“Walk a mile in my shoes…”
John saves soles
by Blaine Norvold
Cowboy, fire chief, EMT, mayor, cobbler, call him what you want but you still get a man that does a good job at whatever the trade.
One of 13 children, John Bachman was born to well-known rodeo stock contractor Eddie Bachman and Juanita Wright Bachman, descendant of the famous Orville and Wilbur Wright Brothers.
John attended school in Faith, South Dakota, until the 8th grade, and then moved to Eagle Butte with his stepfather and mother who started the Eagle Butte Saddle Shop. This is where John learned to repair boots and saddles. He finished his high school days at Cheyenne-Eagle Butte High, graduating in 1974. John jokes about most kids running away from home but his folks run away from him and moved back to Faith. His parents did actually move but John stayed behind with a brother and sister to finish school in Eagle Butte.
John worked on a ranch a year for Bud Skates then when John’s brother left, John took over operating the saddle shop and still does to this day. He was pretty much self-taught on how to repair boots, shoes, and saddles and do custom leatherwork. He has made hundreds of western belts and repaired thousands of boots and shoes.
John eventually become a certified EMT and still is, claiming to deliver one baby in the ambulance because he didn’t drive fast enough. The baby was born between Faith and Dupree in the ambulance. John delivered the baby but thanks to Darci Harper, who was a nurse, just happened to come along and they got mother and baby to the hospital.
John also was a volunteer fireman for the city and eventually fire chief. He commented the worst fire ever was when three children perished and the fire department couldn’t save them. Also, the hottest fire was when the Eagle Butte Plumbing and Heating business burned to the ground.
From there he got involved in politics in the 1980s by being appointed to city council for a year. Then, as a joke, he run for city mayor but the joke was on him because he won the election and stayed in that position off and on for the next 20 years. His biggest accomplishment as mayor was getting the city and the Cheyenne River Sioux Tribe to join together to build the Cheyenne Eagle Butte Airport. He also states the biggest asset to the community is the rural water system that replaced the old artesian well that supplied Eagle Butte.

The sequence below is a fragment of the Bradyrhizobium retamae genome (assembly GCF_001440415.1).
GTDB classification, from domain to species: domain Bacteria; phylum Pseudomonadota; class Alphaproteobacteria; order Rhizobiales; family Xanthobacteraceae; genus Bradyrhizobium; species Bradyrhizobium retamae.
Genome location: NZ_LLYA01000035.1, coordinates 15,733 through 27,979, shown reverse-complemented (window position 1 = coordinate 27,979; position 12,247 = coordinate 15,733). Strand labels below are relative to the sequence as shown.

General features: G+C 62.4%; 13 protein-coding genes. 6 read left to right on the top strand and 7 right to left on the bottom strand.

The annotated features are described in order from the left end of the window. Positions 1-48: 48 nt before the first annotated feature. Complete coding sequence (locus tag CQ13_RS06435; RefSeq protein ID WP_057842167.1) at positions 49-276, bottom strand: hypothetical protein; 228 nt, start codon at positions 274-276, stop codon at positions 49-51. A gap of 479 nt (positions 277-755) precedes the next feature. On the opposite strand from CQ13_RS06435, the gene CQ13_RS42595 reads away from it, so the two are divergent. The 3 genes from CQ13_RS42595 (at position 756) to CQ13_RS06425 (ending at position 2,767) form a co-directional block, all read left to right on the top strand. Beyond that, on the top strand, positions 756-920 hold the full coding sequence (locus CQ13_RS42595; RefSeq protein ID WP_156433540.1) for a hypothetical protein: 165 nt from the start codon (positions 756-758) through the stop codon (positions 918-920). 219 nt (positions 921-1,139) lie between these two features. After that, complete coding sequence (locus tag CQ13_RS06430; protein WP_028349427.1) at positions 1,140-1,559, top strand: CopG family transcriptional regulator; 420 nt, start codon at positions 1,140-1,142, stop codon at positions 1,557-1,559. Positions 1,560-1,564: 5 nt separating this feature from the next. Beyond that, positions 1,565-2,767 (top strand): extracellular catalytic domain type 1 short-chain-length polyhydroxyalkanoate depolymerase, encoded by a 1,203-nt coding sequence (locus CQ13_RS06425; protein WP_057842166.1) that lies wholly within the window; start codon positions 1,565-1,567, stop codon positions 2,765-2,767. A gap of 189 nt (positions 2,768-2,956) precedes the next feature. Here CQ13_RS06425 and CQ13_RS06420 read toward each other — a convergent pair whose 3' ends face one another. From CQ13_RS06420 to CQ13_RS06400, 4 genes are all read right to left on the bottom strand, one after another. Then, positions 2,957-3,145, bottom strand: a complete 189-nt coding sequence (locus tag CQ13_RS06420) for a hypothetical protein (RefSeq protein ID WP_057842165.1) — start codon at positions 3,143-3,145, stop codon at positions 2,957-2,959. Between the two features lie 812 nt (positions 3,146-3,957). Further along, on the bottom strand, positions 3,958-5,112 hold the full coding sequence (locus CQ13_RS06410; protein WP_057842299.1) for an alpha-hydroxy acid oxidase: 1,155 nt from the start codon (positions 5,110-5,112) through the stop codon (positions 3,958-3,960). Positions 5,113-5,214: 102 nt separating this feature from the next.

John remains active in the fire department, Eagle Butte Community Club and the Chamber of Commerce. He’s sponsored many rodeos and powwows throughout the years. He is very close to the Dupris family and is proud to be adopted into the family by his longtime friend and co-worker, Casey Dupris.
John also participated in the Eagle Butte Hometown Days pony express ride from Pierre to Eagle Butte in one day.
John says over the years the quality and quantity of young cowboys has changed as there just isn’t that many young hands around like the old days. This also goes for the boot styles and quality of leather in them. They are made in foreign countries and impossible to repair as everything is bonded together, not sewn.
In conclusion, John deals with the public fairly and likes to visit and rib his customers. A lot of exciting western tales have been swapped at the saddle shop and also one fistfight. He has a poem about him and Casey, “The Saddle Shop Boys” written by Blaine Nordvold. John says he will continue the business as long as people need their soles saved. At 57 years old, I would say he has filled many boots himself.